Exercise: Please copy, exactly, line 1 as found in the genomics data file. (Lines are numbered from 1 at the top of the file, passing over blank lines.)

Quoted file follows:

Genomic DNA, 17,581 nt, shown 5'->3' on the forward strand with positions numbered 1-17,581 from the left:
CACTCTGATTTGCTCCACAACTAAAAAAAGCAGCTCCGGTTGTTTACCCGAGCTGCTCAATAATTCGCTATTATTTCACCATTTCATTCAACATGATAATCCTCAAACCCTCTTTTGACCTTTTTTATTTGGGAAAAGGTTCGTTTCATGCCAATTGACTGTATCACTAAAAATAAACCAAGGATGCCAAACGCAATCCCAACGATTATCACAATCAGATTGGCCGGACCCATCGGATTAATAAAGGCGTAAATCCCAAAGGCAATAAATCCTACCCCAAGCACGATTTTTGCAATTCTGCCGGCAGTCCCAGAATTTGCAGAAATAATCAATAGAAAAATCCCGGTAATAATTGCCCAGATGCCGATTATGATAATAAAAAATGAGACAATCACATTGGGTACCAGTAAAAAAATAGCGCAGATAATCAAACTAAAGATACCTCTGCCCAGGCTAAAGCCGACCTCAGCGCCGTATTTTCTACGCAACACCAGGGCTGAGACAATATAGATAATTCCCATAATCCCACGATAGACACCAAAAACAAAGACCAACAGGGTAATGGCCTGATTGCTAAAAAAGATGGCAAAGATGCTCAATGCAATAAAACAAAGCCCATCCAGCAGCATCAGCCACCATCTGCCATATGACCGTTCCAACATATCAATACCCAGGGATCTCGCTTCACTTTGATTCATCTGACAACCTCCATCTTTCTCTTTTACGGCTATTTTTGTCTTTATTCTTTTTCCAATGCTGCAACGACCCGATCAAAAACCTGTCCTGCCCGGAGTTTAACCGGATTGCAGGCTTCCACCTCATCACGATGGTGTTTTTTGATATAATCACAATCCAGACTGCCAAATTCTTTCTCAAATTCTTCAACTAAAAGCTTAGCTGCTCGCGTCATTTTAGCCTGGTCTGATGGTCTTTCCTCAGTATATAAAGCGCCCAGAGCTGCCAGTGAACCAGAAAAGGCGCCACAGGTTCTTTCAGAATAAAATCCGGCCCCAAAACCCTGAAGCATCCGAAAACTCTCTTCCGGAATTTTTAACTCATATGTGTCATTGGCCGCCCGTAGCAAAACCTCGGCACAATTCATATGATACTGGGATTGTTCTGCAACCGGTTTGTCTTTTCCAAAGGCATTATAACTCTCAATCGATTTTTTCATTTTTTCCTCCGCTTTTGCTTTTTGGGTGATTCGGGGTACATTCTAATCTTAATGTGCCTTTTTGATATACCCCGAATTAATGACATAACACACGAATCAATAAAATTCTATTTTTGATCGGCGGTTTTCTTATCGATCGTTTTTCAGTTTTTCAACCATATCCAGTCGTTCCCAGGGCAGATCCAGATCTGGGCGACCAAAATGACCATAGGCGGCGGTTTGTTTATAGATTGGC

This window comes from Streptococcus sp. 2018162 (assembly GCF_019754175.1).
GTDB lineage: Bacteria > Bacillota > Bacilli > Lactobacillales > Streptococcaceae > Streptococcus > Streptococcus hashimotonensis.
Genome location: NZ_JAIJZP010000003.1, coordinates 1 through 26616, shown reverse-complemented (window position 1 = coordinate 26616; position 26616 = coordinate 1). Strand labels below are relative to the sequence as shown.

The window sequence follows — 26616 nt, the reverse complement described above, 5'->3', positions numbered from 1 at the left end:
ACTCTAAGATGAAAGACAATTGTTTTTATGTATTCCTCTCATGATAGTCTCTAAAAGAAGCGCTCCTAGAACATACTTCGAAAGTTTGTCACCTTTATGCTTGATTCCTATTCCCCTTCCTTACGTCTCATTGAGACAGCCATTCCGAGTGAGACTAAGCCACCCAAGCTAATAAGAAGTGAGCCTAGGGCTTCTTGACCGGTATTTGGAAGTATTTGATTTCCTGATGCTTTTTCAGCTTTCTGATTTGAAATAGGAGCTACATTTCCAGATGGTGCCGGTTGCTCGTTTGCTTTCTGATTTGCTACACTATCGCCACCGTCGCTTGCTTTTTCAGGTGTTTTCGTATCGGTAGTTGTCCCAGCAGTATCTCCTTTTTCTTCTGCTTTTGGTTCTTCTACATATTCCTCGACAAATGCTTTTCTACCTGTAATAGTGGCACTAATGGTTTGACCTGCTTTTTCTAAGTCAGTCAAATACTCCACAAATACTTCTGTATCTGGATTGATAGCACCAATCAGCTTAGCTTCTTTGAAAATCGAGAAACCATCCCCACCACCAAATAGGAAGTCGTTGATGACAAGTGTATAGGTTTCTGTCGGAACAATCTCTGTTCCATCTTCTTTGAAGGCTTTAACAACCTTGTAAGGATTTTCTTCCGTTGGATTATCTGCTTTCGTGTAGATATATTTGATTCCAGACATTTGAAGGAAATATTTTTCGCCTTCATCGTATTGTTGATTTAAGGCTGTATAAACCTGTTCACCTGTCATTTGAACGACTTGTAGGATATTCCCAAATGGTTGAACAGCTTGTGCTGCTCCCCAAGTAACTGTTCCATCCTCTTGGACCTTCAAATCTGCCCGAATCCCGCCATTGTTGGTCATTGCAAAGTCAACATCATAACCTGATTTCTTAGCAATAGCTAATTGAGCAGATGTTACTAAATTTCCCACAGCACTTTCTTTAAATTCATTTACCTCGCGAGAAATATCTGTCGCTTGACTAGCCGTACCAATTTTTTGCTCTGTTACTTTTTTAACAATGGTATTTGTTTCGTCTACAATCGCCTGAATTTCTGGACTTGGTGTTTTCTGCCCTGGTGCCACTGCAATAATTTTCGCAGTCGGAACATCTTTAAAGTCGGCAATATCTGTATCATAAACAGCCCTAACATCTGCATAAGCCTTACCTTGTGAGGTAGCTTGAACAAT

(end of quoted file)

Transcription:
Genomic DNA, 17,581 nt, shown 5'->3' on the forward strand with positions numbered 1-17,581 from the left: